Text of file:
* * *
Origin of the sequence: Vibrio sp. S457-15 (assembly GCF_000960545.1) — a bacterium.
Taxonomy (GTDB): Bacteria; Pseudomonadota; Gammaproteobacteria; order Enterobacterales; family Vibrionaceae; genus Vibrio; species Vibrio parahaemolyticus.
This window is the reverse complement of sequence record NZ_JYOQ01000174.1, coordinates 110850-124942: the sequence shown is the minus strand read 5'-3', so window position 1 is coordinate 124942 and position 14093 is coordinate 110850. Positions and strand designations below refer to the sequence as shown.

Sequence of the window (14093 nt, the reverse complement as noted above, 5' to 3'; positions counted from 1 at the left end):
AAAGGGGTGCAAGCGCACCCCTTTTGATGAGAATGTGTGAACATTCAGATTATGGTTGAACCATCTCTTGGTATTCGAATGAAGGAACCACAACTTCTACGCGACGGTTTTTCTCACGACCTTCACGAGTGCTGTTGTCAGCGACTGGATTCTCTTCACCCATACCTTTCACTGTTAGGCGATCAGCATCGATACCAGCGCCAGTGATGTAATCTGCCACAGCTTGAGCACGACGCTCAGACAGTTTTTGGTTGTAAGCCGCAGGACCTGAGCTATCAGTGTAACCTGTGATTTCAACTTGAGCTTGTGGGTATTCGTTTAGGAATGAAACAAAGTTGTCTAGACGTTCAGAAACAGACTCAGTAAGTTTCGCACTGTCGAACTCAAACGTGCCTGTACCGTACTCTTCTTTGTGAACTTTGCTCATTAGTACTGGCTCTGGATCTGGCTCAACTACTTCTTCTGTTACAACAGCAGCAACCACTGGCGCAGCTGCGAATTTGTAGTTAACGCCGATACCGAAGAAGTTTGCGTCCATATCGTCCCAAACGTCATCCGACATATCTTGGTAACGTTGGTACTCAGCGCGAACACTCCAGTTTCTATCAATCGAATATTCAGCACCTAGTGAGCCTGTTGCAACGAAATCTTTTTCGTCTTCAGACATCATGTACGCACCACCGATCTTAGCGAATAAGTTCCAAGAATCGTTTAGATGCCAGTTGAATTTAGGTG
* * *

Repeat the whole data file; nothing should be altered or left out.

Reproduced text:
Origin of the sequence: Vibrio sp. S457-15 (assembly GCF_000960545.1) — a bacterium.
Taxonomy (GTDB): Bacteria; Pseudomonadota; Gammaproteobacteria; order Enterobacterales; family Vibrionaceae; genus Vibrio; species Vibrio parahaemolyticus.
This window is the reverse complement of sequence record NZ_JYOQ01000174.1, coordinates 110850-124942: the sequence shown is the minus strand read 5'-3', so window position 1 is coordinate 124942 and position 14093 is coordinate 110850. Positions and strand designations below refer to the sequence as shown.

Sequence of the window (14093 nt, the reverse complement as noted above, 5' to 3'; positions counted from 1 at the left end):
AAAGGGGTGCAAGCGCACCCCTTTTGATGAGAATGTGTGAACATTCAGATTATGGTTGAACCATCTCTTGGTATTCGAATGAAGGAACCACAACTTCTACGCGACGGTTTTTCTCACGACCTTCACGAGTGCTGTTGTCAGCGACTGGATTCTCTTCACCCATACCTTTCACTGTTAGGCGATCAGCATCGATACCAGCGCCAGTGATGTAATCTGCCACAGCTTGAGCACGACGCTCAGACAGTTTTTGGTTGTAAGCCGCAGGACCTGAGCTATCAGTGTAACCTGTGATTTCAACTTGAGCTTGTGGGTATTCGTTTAGGAATGAAACAAAGTTGTCTAGACGTTCAGAAACAGACTCAGTAAGTTTCGCACTGTCGAACTCAAACGTGCCTGTACCGTACTCTTCTTTGTGAACTTTGCTCATTAGTACTGGCTCTGGATCTGGCTCAACTACTTCTTCTGTTACAACAGCAGCAACCACTGGCGCAGCTGCGAATTTGTAGTTAACGCCGATACCGAAGAAGTTTGCGTCCATATCGTCCCAAACGTCATCCGACATATCTTGGTAACGTTGGTACTCAGCGCGAACACTCCAGTTTCTATCAATCGAATATTCAGCACCTAGTGAGCCTGTTGCAACGAAATCTTTTTCGTCTTCAGACATCATGTACGCACCACCGATCTTAGCGAATAAGTTCCAAGAATCGTTTAGATGCCAGTTGAATTTAGGTG